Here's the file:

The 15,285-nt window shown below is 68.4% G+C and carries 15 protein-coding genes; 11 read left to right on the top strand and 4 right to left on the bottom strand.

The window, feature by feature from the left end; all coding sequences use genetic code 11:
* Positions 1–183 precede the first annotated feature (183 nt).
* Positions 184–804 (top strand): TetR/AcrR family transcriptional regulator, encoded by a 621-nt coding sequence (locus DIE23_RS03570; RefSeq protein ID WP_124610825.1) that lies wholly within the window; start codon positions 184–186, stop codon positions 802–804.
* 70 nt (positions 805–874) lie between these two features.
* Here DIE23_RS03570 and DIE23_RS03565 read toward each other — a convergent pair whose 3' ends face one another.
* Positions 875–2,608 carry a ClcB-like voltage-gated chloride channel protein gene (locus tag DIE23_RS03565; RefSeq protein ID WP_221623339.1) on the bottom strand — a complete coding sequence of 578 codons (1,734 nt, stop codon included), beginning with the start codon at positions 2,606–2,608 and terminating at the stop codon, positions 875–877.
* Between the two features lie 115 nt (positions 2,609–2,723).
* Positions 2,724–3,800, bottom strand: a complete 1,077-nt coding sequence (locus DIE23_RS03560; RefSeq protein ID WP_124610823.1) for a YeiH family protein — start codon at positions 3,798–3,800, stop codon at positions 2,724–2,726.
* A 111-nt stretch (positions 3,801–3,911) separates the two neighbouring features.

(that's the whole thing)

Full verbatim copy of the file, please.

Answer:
The 15,285-nt window shown below is 68.4% G+C and carries 15 protein-coding genes; 11 read left to right on the top strand and 4 right to left on the bottom strand.

The window, feature by feature from the left end; all coding sequences use genetic code 11:
* Positions 1–183 precede the first annotated feature (183 nt).
* Positions 184–804 (top strand): TetR/AcrR family transcriptional regulator, encoded by a 621-nt coding sequence (locus DIE23_RS03570; RefSeq protein ID WP_124610825.1) that lies wholly within the window; start codon positions 184–186, stop codon positions 802–804.
* 70 nt (positions 805–874) lie between these two features.
* Here DIE23_RS03570 and DIE23_RS03565 read toward each other — a convergent pair whose 3' ends face one another.
* Positions 875–2,608 carry a ClcB-like voltage-gated chloride channel protein gene (locus tag DIE23_RS03565; RefSeq protein ID WP_221623339.1) on the bottom strand — a complete coding sequence of 578 codons (1,734 nt, stop codon included), beginning with the start codon at positions 2,606–2,608 and terminating at the stop codon, positions 875–877.
* Between the two features lie 115 nt (positions 2,609–2,723).
* Positions 2,724–3,800, bottom strand: a complete 1,077-nt coding sequence (locus DIE23_RS03560; RefSeq protein ID WP_124610823.1) for a YeiH family protein — start codon at positions 3,798–3,800, stop codon at positions 2,724–2,726.
* A 111-nt stretch (positions 3,801–3,911) separates the two neighbouring features.